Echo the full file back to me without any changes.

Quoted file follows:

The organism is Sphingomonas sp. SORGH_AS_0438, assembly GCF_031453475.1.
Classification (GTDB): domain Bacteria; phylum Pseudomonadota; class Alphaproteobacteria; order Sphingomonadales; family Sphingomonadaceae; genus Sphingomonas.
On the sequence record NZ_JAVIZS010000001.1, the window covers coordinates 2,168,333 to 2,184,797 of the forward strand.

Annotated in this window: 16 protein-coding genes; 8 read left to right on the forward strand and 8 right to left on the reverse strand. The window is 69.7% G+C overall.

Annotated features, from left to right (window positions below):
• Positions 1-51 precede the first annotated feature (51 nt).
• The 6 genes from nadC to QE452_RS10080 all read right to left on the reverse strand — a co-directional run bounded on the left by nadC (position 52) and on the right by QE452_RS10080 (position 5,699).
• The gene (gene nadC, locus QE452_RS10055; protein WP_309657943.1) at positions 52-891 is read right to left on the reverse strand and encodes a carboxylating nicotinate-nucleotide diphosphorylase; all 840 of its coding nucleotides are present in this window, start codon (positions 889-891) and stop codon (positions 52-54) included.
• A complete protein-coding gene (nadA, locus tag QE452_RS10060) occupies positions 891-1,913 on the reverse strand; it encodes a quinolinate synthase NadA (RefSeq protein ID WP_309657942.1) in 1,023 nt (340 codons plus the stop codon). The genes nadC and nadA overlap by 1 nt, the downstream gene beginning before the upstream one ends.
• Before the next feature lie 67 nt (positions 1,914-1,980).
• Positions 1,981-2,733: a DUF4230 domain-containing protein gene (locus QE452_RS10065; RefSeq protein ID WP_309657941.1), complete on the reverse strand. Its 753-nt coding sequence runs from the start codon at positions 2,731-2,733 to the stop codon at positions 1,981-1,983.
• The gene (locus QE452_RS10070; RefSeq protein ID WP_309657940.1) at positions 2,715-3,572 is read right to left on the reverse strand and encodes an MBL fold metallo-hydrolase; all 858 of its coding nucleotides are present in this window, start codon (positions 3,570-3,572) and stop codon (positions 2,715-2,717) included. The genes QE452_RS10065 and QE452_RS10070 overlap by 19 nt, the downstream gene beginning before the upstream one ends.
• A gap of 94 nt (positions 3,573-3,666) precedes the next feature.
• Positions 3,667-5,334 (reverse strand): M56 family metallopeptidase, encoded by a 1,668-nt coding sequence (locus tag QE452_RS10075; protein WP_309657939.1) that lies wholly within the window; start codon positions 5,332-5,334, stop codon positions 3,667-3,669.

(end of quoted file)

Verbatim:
The organism is Sphingomonas sp. SORGH_AS_0438, assembly GCF_031453475.1.
Classification (GTDB): domain Bacteria; phylum Pseudomonadota; class Alphaproteobacteria; order Sphingomonadales; family Sphingomonadaceae; genus Sphingomonas.
On the sequence record NZ_JAVIZS010000001.1, the window covers coordinates 2,168,333 to 2,184,797 of the forward strand.

Annotated in this window: 16 protein-coding genes; 8 read left to right on the forward strand and 8 right to left on the reverse strand. The window is 69.7% G+C overall.

Annotated features, from left to right (window positions below):
• Positions 1-51 precede the first annotated feature (51 nt).
• The 6 genes from nadC to QE452_RS10080 all read right to left on the reverse strand — a co-directional run bounded on the left by nadC (position 52) and on the right by QE452_RS10080 (position 5,699).
• The gene (gene nadC, locus QE452_RS10055; protein WP_309657943.1) at positions 52-891 is read right to left on the reverse strand and encodes a carboxylating nicotinate-nucleotide diphosphorylase; all 840 of its coding nucleotides are present in this window, start codon (positions 889-891) and stop codon (positions 52-54) included.
• A complete protein-coding gene (nadA, locus tag QE452_RS10060) occupies positions 891-1,913 on the reverse strand; it encodes a quinolinate synthase NadA (RefSeq protein ID WP_309657942.1) in 1,023 nt (340 codons plus the stop codon). The genes nadC and nadA overlap by 1 nt, the downstream gene beginning before the upstream one ends.
• Before the next feature lie 67 nt (positions 1,914-1,980).
• Positions 1,981-2,733: a DUF4230 domain-containing protein gene (locus QE452_RS10065; RefSeq protein ID WP_309657941.1), complete on the reverse strand. Its 753-nt coding sequence runs from the start codon at positions 2,731-2,733 to the stop codon at positions 1,981-1,983.
• The gene (locus QE452_RS10070; RefSeq protein ID WP_309657940.1) at positions 2,715-3,572 is read right to left on the reverse strand and encodes an MBL fold metallo-hydrolase; all 858 of its coding nucleotides are present in this window, start codon (positions 3,570-3,572) and stop codon (positions 2,715-2,717) included. The genes QE452_RS10065 and QE452_RS10070 overlap by 19 nt, the downstream gene beginning before the upstream one ends.
• A gap of 94 nt (positions 3,573-3,666) precedes the next feature.
• Positions 3,667-5,334 (reverse strand): M56 family metallopeptidase, encoded by a 1,668-nt coding sequence (locus tag QE452_RS10075; protein WP_309657939.1) that lies wholly within the window; start codon positions 5,332-5,334, stop codon positions 3,667-3,669.